Mortgage Servicing Fraud
occurs post loan origination when mortgage servicers use false statements and book-keeping entries, fabricated assignments, forged signatures and utter counterfeit intangible Notes to take a homeowner's property and equity.
Articles |The FORUM |Law Library |Videos | Fraudsters & Co. |File Complaints |How they STEAL |Search MSFraud |Contact Us
4 Justice Now

Madoff gets 150 yrs for extraordinarily evil Ponzi.

But more importantly will his family and friends be forced to disgorge  themselves of all the profits, and will the real story ever be told?

A US federal judge sentenced Bernard L Madoff to 150 years in prison on Monday for operating a huge Ponzi scheme that devastated thousands of people.

In pronouncing the sentence — the maximum he could have handed down — Judge Denny Chin turned aside Madoff’s own assertions of remorse and rejected the suggestion from Madoff’s lawyers that there was a sense of “mob vengeance” surrounding calls for a long prison term.

“Objectively speaking, the fraud here was staggering,” the judge said. Calling his crimes “extraordinarily evil”, the judge pointed out that the fraud “spanned more than 20 years”.

The sentencing came at the end of a 90-minute hearing in which victims of the $65-billion fraud told a packed courtroom that the judge should show no mercy and Madoff himself stood up from the defense table to acknowledge the damage he had inflicted and express regret.

“I’m responsible for a great deal of suffering and pain, I understand that,” the 71-year-old financier told the court. “I live in a tormented state now, knowing all of the pain and suffering that I’ve created. I’ve left a legacy of shame, as some of my victims have pointed out, to my family and my grandchildren.” Addressing his victims seated in the courtroom, he said: “I will turn and face you. I’m sorry. I know that doesn’t help you.”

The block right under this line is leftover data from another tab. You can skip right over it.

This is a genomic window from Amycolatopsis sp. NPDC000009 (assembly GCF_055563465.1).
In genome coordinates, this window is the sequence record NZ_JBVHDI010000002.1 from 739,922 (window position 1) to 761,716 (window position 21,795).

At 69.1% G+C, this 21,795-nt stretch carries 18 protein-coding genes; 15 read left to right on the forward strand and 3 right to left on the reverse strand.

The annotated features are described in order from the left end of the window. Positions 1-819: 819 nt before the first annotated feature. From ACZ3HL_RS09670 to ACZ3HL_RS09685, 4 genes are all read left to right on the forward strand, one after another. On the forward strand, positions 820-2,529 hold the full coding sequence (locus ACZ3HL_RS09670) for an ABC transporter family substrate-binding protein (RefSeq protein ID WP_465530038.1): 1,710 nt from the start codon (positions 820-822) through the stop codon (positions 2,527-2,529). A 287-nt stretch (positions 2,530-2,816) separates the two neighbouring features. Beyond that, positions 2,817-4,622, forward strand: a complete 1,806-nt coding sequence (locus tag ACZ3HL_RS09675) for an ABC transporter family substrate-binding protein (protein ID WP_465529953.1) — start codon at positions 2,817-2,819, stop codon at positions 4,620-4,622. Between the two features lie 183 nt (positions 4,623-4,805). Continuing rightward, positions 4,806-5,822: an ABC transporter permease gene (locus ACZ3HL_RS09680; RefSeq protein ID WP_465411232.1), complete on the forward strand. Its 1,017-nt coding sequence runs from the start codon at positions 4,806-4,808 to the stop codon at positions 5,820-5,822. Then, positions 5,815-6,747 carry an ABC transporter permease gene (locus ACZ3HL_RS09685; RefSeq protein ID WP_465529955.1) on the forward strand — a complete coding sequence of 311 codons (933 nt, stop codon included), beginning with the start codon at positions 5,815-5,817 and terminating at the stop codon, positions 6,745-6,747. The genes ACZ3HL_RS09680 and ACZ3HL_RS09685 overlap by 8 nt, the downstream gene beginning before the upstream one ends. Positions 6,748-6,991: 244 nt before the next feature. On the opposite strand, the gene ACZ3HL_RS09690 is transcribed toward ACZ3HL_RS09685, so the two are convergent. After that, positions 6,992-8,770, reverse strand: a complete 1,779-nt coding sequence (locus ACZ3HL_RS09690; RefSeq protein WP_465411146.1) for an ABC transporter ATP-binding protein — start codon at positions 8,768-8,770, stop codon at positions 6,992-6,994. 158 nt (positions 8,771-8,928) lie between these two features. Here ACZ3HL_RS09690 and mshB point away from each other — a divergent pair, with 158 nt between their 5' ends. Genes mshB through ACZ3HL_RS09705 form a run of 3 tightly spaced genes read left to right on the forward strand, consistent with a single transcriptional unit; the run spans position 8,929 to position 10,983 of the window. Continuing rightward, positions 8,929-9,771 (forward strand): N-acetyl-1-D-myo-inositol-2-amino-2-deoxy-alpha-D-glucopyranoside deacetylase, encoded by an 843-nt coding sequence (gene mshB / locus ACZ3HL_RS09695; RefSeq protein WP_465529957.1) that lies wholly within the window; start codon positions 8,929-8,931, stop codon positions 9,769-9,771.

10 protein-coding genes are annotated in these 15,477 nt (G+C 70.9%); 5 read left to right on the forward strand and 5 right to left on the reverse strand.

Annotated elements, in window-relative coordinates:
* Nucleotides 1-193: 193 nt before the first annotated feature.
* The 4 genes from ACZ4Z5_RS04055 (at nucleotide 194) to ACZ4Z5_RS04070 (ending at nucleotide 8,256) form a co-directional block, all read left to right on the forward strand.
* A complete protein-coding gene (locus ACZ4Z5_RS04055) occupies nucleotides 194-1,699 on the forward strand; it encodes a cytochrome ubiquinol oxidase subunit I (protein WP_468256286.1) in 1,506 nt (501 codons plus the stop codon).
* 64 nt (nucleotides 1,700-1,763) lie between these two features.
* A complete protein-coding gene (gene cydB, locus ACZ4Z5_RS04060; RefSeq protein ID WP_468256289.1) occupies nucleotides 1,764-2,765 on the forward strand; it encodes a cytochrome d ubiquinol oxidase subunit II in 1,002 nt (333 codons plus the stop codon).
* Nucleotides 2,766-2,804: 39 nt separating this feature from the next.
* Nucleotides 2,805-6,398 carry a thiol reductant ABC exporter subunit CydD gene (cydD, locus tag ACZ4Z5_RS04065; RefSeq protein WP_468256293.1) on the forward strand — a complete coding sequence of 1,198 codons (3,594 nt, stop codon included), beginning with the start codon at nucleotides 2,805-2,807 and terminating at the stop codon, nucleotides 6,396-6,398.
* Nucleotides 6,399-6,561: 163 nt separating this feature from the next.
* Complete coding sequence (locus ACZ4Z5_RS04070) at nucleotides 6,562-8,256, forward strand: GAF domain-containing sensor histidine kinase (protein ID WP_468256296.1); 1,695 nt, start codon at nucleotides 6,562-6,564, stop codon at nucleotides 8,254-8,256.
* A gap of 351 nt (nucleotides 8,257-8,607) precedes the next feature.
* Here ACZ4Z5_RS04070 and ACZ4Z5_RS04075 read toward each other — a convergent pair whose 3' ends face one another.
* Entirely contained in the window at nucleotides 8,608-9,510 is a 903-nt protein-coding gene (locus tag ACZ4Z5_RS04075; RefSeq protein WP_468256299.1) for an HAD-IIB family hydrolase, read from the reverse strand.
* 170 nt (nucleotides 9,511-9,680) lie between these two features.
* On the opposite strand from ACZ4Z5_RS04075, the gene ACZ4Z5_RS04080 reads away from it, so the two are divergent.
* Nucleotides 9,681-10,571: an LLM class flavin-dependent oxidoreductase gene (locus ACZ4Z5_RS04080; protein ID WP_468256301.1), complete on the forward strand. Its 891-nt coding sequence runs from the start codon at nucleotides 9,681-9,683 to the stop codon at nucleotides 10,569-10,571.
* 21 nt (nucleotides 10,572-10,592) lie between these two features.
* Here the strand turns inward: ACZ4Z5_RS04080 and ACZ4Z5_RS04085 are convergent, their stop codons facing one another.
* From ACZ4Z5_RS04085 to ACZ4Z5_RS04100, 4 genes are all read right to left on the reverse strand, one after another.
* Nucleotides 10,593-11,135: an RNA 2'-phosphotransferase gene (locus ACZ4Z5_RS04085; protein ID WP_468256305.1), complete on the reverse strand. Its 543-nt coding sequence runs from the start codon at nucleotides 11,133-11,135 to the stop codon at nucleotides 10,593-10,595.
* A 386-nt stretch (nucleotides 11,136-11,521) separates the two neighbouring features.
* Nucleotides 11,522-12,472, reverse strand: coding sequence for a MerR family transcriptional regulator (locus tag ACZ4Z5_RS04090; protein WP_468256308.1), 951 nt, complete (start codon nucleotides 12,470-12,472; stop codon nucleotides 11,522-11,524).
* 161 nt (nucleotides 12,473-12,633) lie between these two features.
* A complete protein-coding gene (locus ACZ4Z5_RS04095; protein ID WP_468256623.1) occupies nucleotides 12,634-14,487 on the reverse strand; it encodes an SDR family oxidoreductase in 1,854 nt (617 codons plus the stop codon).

Prosecutors said Madoff deserved the maximum sentence — representing a life sentence and more for the disgraced financier — for perpetrating one of the biggest investment frauds in Wall Street history. Madoff’s own lawyers said he should receive only 12 years.

While this level of corporate, criminal greed is truly outrageous, and very disgusting to say the least, we all know that, for the most part it is a theft, which, is very minor when compared to the much larger fraud who's creators and executors have been rewarded with tax dollars, while they continue to victimize ever further. As well as, the fact that the timing of the Madoff prosecution was likely just a ploy to garner attention away from the much larger Banking/Wall Street fraud that has victimized us all, as well as future generations.
Until this larger event, and the environment that enabled it, is thoroughly addressed in an appropriate manner, none of this will ever matter at all.

But that's just my opinion.



Quote 0 0
O -
Cheerleader 2

It's about time...
Quote 0 0
Right on, 4 Justice Now

Quote 0 0
As outrageous as Madoff was we should reserve some (a lot) of our ill-will for the enablers and the profiteers of this scam. Let's face it, the gummint was the only permanent beneficiary of this scam and they knew it was a scam.